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Health barriers to learning a concern for schools

Health barriers to learning a concern for schools

January 23, 2013

As parents and teachers gear up for the 2013 school year, research from the University of Canterbury (UC) highlights the need for schools and parents to consider health issues that act as barriers to learning.

UC researchers Penni Cushman and Tracy Clelland have found poor nutritional choices and a lack of food are seen by teachers to have a serious effect on students’ learning. Mental health issues such as stress, anxiety, depression and emotional issues around self-worth, bullying and stereotyping were also of concern as well as a lack of sleep, a lack of physical activity, and low fitness.

While teachers and parents want students to achieve to the best of their ability, UC Associate Professor Penni Cushman and senior tutor Tracy Clelland believe greater attention to health barriers will make this more attainable.

They surveyed 1000 primary and secondary schools about health issues in schools. More than half (58 percent) of the schools that responded identified issues relating to food choices, with teachers referring to food in crinkly packets, junk food, foods high in fat and sugar, high-energy drinks and foods high in caffeine and low in nutrients, as barriers to learning.

Poor food choices were seen by teachers to result in sluggishness and an inability to focus or concentrate in class.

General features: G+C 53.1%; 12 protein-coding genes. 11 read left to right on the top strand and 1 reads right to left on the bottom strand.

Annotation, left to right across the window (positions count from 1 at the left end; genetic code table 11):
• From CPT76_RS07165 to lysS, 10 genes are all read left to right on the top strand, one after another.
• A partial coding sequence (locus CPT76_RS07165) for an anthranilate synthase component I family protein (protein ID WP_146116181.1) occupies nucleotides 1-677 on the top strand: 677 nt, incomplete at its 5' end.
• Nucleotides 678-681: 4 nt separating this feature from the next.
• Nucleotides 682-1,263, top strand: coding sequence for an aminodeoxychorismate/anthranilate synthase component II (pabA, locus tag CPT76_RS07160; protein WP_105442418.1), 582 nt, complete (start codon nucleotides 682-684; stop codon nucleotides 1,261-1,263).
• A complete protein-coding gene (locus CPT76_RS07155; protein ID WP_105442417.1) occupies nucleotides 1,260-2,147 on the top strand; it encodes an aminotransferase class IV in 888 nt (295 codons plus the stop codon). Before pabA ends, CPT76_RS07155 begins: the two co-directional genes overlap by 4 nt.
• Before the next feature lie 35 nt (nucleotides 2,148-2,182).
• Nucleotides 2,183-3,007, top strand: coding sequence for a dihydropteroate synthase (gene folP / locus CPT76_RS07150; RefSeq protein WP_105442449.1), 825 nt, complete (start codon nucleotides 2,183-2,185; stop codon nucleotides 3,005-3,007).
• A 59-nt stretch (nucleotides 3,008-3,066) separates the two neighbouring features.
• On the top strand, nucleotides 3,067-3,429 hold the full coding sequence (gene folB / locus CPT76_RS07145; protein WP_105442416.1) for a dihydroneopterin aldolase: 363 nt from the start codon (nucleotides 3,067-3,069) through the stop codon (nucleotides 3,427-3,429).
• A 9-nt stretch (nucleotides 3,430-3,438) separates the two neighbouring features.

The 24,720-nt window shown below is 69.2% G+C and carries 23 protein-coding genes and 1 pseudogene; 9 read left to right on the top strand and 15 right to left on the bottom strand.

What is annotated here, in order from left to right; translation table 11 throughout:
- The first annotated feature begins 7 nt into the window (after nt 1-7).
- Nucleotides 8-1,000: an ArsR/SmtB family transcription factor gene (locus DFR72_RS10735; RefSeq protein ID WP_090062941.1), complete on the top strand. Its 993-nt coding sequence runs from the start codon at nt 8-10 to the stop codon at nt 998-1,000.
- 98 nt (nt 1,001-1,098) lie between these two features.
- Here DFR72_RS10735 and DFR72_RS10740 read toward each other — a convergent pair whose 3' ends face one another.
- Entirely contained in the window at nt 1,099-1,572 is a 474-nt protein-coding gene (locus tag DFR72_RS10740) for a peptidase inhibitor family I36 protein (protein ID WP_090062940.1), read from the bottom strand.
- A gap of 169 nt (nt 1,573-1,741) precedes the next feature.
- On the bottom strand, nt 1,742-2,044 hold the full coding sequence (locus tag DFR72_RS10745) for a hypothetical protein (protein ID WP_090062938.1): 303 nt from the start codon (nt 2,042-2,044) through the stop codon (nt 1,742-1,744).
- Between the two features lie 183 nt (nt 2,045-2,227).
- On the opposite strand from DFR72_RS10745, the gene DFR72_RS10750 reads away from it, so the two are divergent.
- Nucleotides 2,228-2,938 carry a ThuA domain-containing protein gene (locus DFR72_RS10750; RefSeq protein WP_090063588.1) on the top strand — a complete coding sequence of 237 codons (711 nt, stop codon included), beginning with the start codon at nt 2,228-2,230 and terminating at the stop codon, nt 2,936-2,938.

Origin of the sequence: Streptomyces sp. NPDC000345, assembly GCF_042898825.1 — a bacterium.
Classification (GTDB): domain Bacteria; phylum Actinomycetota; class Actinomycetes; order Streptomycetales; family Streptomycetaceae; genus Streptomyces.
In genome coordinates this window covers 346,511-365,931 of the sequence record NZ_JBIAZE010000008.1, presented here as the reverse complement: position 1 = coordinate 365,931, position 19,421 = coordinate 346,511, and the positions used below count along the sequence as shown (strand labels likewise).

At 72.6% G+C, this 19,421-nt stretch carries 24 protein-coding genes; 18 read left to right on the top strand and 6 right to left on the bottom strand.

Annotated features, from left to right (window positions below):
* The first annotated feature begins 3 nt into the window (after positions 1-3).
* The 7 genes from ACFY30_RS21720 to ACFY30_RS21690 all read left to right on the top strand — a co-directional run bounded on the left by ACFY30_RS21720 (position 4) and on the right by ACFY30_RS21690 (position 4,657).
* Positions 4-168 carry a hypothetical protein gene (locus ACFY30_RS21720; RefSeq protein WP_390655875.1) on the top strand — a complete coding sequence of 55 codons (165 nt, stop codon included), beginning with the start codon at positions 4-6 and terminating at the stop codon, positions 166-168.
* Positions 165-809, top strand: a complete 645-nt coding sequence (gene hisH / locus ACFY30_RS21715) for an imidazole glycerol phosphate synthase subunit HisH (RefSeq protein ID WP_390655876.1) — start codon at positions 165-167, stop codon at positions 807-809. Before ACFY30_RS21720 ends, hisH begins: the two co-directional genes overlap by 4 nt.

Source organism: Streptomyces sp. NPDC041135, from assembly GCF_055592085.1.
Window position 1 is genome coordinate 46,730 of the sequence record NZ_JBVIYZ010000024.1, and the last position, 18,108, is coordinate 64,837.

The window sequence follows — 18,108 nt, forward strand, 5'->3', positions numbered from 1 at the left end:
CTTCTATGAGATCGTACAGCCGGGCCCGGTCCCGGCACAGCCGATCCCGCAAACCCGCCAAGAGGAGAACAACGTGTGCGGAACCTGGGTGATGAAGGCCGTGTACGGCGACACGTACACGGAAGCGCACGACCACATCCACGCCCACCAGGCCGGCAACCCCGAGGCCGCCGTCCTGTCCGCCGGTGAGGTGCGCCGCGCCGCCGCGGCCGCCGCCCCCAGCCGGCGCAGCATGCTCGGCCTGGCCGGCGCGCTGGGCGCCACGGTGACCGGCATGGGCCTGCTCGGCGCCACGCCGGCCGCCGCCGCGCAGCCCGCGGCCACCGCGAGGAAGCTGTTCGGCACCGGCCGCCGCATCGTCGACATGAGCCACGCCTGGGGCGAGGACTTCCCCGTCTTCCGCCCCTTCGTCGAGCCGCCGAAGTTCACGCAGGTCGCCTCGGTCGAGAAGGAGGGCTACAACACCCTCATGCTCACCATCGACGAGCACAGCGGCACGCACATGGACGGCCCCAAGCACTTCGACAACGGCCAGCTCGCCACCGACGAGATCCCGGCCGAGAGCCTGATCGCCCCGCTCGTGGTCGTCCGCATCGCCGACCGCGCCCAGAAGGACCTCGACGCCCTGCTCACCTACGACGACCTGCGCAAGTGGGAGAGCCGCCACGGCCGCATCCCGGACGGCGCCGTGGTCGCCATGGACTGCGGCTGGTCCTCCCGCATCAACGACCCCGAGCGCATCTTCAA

When the issue of food choices was broken down by school decile level, type and location, it was apparent that food choices were a greater issue in low decile urban schools than in the high decile, urban and rural schools.

Although 72 percent of the low decile respondents listed food choices as an issue, 44 percent of the high decile respondents also said that food issues adversely affected learning, suggesting that poor food choices abound regardless of family income.

Twenty-six percent of respondents perceived hunger to be affecting their students’ ability to learn. Primary school students in low-decile urban schools were most likely to arrive at school inadequately nourished.

A total of 41 percent of respondents from these schools (compared with 12.5 percent of respondents from high-decile schools) cited lack of food as a concern.

Schools are not ignoring the impact that poor food choices or lack of food can have on learning. Every school that identified food-related barriers to learning also outlined a wide range of strategies they had implemented to address these issues.

However a more comprehensive approach that incorporates parents, school and community working together is needed. The UC survey findings supported research that shows a clear and consistent relationship between mental health and academic outcomes.

The UC researchers said while secondary schools used their guidance counsellors to manage distressed students, primary schools often had to rely on less qualified school-based help, as well as community-based resources regarding where a school’s responsibilities began and ended.
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